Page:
Genesis 28

1So Isaac called for Jacob and blessed him. Then he commanded him, “You must not marry a Canaanite woman!
Heb “you must not take a wife from the daughters of Canaan.”
2Leave immediately
Heb “Arise! Go!” The first of the two imperatives is adverbial and stresses the immediacy of the departure.
for Paddan Aram! Go to the house of Bethuel, your mother’s father, and find yourself a wife there, among the daughters of Laban, your mother’s brother.
3May the sovereign God
Heb “El Shaddai.” See the extended note on the phrase “sovereign God” in Gen 17:1.
bless you! May he make you fruitful and give you a multitude of descendants!
Heb “and make you fruitful and multiply you.” See Gen 17:6, 20 for similar terminology.
Then you will become
The perfect verbal form with vav (ו) consecutive here indicates consequence. The collocation הָיָה + preposition לְ (hayah + le) means “become.”
a large nation.
Heb “an assembly of peoples.”
4May he give you and your descendants the blessing he gave to Abraham
Heb “and may he give to you the blessing of Abraham, to you and to your offspring with you.” The name “Abraham” is an objective genitive here; this refers to the blessing that God gave to Abraham.
so that you may possess the land
The words “the land” have been supplied in the translation for clarity.
God gave to Abraham, the land where you have been living as a temporary resident.”
Heb “the land of your sojournings,” that is, the land where Jacob had been living as a resident alien, as his future descendants would after him.
5So Isaac sent Jacob on his way, and he went to Paddan Aram, to Laban son of Bethuel the Aramean and brother of Rebekah, the mother of Jacob and Esau.

6 Esau saw that Isaac had blessed Jacob and sent him off to Paddan Aram to find a wife there.
Heb “to take for himself from there a wife.”
As he blessed him,
The infinitive construct with the preposition and the suffix form a temporal clause.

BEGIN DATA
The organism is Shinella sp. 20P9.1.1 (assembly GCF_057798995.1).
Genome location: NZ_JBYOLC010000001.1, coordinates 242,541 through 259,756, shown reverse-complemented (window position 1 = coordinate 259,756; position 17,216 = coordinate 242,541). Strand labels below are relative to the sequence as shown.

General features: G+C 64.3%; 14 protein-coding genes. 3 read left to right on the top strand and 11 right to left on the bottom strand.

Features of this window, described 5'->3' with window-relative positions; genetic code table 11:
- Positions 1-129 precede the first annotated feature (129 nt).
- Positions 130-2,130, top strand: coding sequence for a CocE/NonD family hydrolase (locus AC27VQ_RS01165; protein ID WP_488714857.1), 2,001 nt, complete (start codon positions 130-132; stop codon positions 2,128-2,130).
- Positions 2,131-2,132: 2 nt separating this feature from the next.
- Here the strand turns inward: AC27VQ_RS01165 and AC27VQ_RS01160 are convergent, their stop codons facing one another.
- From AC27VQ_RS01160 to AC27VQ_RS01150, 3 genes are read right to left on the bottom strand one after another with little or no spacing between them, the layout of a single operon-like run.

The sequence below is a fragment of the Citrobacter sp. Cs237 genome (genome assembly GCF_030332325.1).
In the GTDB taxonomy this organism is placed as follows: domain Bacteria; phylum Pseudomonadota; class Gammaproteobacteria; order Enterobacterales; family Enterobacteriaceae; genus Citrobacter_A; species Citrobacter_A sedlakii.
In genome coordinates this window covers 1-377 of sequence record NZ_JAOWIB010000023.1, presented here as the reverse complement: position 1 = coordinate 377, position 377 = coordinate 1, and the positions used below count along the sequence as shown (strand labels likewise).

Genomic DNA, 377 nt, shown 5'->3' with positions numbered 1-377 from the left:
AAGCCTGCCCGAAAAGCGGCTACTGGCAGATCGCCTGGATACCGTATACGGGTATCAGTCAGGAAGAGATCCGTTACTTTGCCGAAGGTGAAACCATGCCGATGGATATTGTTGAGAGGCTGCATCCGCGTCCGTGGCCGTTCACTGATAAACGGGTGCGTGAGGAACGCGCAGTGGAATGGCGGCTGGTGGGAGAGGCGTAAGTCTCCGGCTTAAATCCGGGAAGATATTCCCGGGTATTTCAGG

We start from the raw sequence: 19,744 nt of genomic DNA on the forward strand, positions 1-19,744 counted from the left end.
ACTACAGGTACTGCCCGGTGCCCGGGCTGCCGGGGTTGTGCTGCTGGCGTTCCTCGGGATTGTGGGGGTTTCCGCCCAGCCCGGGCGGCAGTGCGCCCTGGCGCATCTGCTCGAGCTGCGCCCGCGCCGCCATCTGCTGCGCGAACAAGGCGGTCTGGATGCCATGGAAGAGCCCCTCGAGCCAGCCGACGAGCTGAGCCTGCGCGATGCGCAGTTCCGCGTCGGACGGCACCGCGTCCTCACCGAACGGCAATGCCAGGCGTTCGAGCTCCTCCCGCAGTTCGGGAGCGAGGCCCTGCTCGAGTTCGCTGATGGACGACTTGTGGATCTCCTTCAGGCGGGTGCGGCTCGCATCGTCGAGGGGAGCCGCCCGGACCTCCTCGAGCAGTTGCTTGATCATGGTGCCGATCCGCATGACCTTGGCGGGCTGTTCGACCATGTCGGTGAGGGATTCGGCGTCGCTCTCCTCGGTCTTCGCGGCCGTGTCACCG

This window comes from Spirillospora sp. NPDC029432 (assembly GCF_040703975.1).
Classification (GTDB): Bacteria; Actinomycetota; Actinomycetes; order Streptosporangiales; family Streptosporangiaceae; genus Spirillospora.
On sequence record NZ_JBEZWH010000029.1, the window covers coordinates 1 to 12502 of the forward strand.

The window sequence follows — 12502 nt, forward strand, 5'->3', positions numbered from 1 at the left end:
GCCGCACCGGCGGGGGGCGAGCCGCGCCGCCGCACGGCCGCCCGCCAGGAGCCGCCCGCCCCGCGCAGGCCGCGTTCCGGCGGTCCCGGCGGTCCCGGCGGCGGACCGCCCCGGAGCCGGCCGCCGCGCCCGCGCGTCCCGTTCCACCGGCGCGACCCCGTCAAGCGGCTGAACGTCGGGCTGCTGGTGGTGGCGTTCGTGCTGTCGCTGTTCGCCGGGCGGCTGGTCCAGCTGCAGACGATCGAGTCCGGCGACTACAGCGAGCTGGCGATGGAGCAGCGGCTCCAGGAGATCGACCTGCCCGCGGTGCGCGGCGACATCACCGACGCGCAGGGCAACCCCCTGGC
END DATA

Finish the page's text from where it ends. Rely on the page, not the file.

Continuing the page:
Isaac commanded him, “You must not marry a Canaanite woman.”
Heb “you must not take a wife from the daughters of Canaan.”
7Jacob obeyed his father and mother and left for Paddan Aram. 8Then Esau realized
Heb “saw.”
that the Canaanite women
Heb “the daughters of Canaan.”
were displeasing to
Heb “evil in the eyes of.”
his father Isaac.
9So Esau went to Ishmael and married
Heb “took for a wife.”
Mahalath, the sister of Nebaioth and daughter of Abraham’s son Ishmael, along with the wives he already had.

Jacob’s Dream at Bethel

10 Meanwhile Jacob left Beer Sheba and set out for Haran. 11He reached a certain place
Heb “the place.” The article may indicate simply that the place is definite in the mind of the narrator. However, as the story unfolds the place is transformed into a holy place. See A. P. Ross, “Jacob’s Vision: The Founding of Bethel,” BSac 142 (1985): 224-37.
where he decided to camp because the sun had gone down.
Heb “and he spent the night there because the sun had gone down.”
He took one of the stones
Heb “he took from the stones of the place,” which here means Jacob took one of the stones (see v. 18).
and placed it near his head.
Heb “and he put [it at] the place of his head.” The text does not actually say the stone was placed under his head to serve as a pillow, although most interpreters and translators assume this. It is possible the stone served some other purpose. Jacob does not seem to have been a committed monotheist yet (see v. 20–21) so he may have believed it contained some spiritual power. Note that later in the story he anticipates the stone becoming the residence of God (see v. 22). Many cultures throughout the world view certain types of stones as magical and/or sacred. See J. G. Fraser, Folklore in the Old Testament, 231–37.
Then he fell asleep
Heb “lay down.”
in that place
12and had a dream.
Heb “and dreamed.”
He saw
Heb “and look.” The scene which Jacob witnessed is described in three clauses introduced with הִנֵּה (hinneh). In this way the narrator invites the reader to witness the scene through Jacob’s eyes. J. P. Fokkelman points out that the particle goes with a lifted arm and an open mouth: “There, a ladder! Oh, angels! and look, the Lord himself” (Narrative Art in Genesis [SSN], 51–52).
a stairway
The Hebrew noun סֻלָּם (sullam, “ladder, stairway”) occurs only here in the OT, but there appears to be an Akkadian cognate simmiltu (with metathesis of the second and third consonants and a feminine ending) which has a specialized meaning of “stairway, ramp.” See H. R. Cohen, Biblical Hapax Legomena (SBLDS), 34. For further discussion see C. Houtman, “What Did Jacob See in His Dream at Bethel? Some Remarks on Genesis 28:10–22, ” VT 27 (1977): 337-52; J. G. Griffiths, “The Celestial Ladder and the Gate of Heaven,” ExpTim 76 (1964/65): 229-30; and A. R. Millard, “The Celestial Ladder and the Gate of Heaven,” ExpTim 78 (1966/67): 86-87.
erected on the earth with its top reaching to the heavens. The angels of God were going up and coming down it